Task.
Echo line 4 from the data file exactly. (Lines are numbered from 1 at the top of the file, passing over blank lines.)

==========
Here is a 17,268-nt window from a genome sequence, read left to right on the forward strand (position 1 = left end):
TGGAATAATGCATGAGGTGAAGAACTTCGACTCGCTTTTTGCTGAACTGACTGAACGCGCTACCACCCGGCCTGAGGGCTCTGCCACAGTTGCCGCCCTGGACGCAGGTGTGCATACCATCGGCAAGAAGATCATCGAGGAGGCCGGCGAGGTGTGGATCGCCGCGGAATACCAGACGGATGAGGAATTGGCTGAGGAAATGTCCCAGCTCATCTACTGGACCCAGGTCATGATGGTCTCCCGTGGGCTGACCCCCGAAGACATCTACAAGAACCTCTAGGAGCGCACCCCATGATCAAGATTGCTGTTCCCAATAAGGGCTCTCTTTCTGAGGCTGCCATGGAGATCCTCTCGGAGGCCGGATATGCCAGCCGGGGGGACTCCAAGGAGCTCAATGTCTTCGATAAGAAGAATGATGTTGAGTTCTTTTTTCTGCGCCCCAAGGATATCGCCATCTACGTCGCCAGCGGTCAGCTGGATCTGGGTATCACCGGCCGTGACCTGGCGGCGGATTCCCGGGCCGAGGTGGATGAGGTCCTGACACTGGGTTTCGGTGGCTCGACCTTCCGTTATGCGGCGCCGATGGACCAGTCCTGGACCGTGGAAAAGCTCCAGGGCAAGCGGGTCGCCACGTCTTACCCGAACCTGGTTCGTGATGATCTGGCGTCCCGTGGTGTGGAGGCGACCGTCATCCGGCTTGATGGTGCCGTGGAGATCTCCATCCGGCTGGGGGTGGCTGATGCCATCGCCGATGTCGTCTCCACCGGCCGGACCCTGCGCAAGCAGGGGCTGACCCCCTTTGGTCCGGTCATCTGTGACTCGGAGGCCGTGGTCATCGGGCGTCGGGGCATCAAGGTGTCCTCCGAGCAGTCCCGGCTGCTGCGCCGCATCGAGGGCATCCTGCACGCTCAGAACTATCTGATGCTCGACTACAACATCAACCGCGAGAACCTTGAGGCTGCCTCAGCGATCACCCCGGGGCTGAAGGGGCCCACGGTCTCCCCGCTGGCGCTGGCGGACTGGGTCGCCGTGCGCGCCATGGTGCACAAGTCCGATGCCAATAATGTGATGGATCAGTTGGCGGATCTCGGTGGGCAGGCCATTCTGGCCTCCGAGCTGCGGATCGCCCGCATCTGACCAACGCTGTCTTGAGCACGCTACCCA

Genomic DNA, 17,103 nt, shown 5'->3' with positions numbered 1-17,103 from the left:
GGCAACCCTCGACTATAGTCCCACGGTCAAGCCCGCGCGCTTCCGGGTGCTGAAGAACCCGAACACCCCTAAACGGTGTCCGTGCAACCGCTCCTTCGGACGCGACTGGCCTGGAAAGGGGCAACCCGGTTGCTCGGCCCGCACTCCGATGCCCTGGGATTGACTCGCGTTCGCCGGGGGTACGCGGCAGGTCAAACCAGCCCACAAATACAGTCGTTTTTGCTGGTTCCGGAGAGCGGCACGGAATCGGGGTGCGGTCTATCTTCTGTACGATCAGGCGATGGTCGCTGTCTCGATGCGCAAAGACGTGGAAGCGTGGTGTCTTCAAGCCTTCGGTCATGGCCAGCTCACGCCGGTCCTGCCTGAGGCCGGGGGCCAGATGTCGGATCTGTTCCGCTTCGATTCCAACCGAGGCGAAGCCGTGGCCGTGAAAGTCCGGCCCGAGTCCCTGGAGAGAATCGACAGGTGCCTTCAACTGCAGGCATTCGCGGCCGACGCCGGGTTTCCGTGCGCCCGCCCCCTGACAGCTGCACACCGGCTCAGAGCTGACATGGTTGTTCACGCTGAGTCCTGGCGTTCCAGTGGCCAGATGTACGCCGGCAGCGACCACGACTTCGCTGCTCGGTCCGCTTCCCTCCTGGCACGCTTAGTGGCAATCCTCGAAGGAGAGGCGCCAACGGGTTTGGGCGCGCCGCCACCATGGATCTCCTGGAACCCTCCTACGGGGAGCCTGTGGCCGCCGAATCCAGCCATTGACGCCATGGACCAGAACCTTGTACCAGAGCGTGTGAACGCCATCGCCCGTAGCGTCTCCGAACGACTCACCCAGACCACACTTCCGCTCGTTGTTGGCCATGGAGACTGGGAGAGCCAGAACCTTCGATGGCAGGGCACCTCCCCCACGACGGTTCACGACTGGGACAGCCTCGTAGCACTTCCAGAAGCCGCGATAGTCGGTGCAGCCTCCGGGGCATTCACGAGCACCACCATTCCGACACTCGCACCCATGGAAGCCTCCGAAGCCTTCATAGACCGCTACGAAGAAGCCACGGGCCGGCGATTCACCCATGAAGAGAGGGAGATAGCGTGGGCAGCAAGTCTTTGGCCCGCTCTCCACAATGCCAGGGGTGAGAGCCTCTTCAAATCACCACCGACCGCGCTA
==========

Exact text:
GGCAACCCTCGACTATAGTCCCACGGTCAAGCCCGCGCGCTTCCGGGTGCTGAAGAACCCGAACACCCCTAAACGGTGTCCGTGCAACCGCTCCTTCGGACGCGACTGGCCTGGAAAGGGGCAACCCGGTTGCTCGGCCCGCACTCCGATGCCCTGGGATTGACTCGCGTTCGCCGGGGGTACGCGGCAGGTCAAACCAGCCCACAAATACAGTCGTTTTTGCTGGTTCCGGAGAGCGGCACGGAATCGGGGTGCGGTCTATCTTCTGTACGATCAGGCGATGGTCGCTGTCTCGATGCGCAAAGACGTGGAAGCGTGGTGTCTTCAAGCCTTCGGTCATGGCCAGCTCACGCCGGTCCTGCCTGAGGCCGGGGGCCAGATGTCGGATCTGTTCCGCTTCGATTCCAACCGAGGCGAAGCCGTGGCCGTGAAAGTCCGGCCCGAGTCCCTGGAGAGAATCGACAGGTGCCTTCAACTGCAGGCATTCGCGGCCGACGCCGGGTTTCCGTGCGCCCGCCCCCTGACAGCTGCACACCGGCTCAGAGCTGACATGGTTGTTCACGCTGAGTCCTGGCGTTCCAGTGGCCAGATGTACGCCGGCAGCGACCACGACTTCGCTGCTCGGTCCGCTTCCCTCCTGGCACGCTTAGTGGCAATCCTCGAAGGAGAGGCGCCAACGGGTTTGGGCGCGCCGCCACCATGGATCTCCTGGAACCCTCCTACGGGGAGCCTGTGGCCGCCGAATCCAGCCATTGACGCCATGGACCAGAACCTTGTACCAGAGCGTGTGAACGCCATCGCCCGTAGCGTCTCCGAACGACTCACCCAGACCACACTTCCGCTCGTTGTTGGCCATGGAGACTGGGAGAGCCAGAACCTTCGATGGCAGGGCACCTCCCCCACGACGGTTCACGACTGGGACAGCCTCGTAGCACTTCCAGAAGCCGCGATAGTCGGTGCAGCCTCCGGGGCATTCACGAGCACCACCATTCCGACACTCGCACCCATGGAAGCCTCCGAAGCCTTCATAGACCGCTACGAAGAAGCCACGGGCCGGCGATTCACCCATGAAGAGAGGGAGATAGCGTGGGCAGCAAGTCTTTGGCCCGCTCTCCACAATGCCAGGGGTGAGAGCCTCTTCAAATCACCACCGACCGCGCTA